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Black-eyed Susan

Rudbeckia hirta

Rudbeckia hirta

Regular price $6.48 USD
Regular price Sale price $6.48 USD
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Sun/shade: Full sun to part shade

Soil moisture: Dry to medium

Height: 2-3'

Spread: 1-2'

Flowering period: June to August

With their yellow petals and dark centers, black-eyed Susans create a striking cheetah-spot pattern in the garden, especially when grown as a dense patch. In contrast to perennial wildflowers which re-sprout each growing season from long-lived roots, a single black-eyed Susan will generally sprout for just two growing seasons. Plants with such short life cycles tend to proliferate in the early years of meadow creation, spreading rapidly through their own seed production. Over time – usually within 5 years – their abundance will significantly decline as they are replaced by perennial wildflowers that are slower to establish.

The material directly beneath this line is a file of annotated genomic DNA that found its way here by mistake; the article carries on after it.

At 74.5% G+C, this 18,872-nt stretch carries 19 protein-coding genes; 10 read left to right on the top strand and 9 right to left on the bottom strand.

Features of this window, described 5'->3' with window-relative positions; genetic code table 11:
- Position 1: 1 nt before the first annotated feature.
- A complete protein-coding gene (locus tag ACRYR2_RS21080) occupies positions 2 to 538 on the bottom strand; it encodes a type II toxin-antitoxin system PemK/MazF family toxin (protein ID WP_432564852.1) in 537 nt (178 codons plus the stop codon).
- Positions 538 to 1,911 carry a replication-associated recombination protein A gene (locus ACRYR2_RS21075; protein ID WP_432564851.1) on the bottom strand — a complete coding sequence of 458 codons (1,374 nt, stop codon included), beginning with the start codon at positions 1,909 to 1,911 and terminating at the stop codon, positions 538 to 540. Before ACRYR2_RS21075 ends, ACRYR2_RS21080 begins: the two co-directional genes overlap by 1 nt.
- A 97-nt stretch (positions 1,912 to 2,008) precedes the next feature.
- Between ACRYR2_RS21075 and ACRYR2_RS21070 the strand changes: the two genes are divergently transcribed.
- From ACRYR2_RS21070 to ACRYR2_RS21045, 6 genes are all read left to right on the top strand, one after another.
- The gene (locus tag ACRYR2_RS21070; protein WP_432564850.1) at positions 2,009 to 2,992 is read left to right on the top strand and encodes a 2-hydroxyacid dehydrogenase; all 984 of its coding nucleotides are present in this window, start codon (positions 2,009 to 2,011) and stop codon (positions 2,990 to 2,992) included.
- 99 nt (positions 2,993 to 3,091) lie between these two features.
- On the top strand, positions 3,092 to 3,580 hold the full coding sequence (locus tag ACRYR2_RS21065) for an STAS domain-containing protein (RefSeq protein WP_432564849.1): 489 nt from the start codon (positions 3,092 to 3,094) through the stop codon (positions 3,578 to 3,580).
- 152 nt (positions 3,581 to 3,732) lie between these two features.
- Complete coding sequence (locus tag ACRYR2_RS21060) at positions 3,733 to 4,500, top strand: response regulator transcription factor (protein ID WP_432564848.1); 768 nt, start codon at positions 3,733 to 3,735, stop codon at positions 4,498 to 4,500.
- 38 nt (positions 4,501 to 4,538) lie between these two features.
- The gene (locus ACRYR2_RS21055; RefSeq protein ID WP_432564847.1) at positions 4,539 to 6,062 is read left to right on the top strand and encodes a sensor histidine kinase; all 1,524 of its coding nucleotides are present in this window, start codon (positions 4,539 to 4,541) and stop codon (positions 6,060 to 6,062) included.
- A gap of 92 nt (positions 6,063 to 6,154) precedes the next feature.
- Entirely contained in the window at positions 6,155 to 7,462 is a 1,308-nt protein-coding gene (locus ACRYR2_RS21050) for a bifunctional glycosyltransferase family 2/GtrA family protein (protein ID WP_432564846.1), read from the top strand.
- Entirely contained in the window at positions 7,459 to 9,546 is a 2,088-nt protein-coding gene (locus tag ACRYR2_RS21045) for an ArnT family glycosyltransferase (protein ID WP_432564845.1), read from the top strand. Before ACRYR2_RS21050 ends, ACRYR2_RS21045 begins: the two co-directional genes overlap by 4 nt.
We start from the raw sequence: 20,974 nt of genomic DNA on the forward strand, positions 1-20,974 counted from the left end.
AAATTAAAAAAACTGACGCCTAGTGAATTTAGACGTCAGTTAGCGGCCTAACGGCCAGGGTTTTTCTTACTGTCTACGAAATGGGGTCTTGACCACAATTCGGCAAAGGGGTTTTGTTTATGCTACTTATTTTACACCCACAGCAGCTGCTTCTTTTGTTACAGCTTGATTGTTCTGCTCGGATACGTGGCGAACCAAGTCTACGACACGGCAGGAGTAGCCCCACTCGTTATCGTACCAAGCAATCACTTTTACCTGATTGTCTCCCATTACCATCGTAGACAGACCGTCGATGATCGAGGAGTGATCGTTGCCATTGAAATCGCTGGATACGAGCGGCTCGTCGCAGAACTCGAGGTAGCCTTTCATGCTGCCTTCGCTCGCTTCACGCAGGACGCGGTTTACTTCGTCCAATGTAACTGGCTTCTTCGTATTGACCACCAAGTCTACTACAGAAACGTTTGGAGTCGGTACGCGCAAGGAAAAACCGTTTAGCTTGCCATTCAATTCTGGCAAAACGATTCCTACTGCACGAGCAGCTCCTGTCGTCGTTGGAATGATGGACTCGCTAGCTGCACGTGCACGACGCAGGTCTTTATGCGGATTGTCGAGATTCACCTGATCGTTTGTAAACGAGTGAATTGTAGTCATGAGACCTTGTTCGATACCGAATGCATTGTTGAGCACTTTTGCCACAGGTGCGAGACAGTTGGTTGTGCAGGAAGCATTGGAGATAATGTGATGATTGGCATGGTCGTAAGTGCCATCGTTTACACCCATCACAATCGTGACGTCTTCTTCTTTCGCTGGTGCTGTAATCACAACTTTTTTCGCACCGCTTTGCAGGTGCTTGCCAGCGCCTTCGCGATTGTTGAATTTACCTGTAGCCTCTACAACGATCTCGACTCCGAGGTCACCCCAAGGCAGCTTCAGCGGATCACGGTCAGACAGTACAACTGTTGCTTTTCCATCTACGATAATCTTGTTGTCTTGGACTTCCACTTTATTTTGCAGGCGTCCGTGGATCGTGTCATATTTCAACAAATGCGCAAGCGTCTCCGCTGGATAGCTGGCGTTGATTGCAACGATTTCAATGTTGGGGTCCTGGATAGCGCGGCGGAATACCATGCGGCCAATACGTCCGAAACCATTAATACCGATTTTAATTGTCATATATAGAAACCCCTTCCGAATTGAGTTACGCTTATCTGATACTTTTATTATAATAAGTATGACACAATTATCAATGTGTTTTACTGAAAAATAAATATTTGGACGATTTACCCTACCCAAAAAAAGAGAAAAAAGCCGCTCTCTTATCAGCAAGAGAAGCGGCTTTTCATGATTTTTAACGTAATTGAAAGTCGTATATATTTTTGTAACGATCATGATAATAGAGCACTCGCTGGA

Including black-eyed Susan and other short-lived wildflowers in one’s garden is helpful, in part, because these plants tend to fill in space that would otherwise be prone to weed encroachment early on. Furthermore, many long-lived perennials take several years to begin flowering, whereas short-lived species like black-eyed Susan often flower the first year. Once black-eyed Susan begins to diminish, keeping a section of the garden trimmed to 6” for a growing season will generally result in its increased presence the following year.

In terms of pollinator benefits, black-eyed Susan is an early summer pollen and nectar source for long and short tongued pollinators, including bees, flies, wasps, butterflies, and beetles. Long-horned bees, in particular, can often be seen circling the flowerhead’s cone-shaped central disk, gathering pollen from one disk flower after another. Preferring full sunlight and soils of average to dry moisture, black-eyed Susan can be found growing in meadows and in urban spaces such as roadsides and vacant lots. Due to its relatively short stature (1-3’), it is a good choice for garden areas devoted to smallish plants.

References: 1,2,3,4.

Photo by Ashley Keesling.

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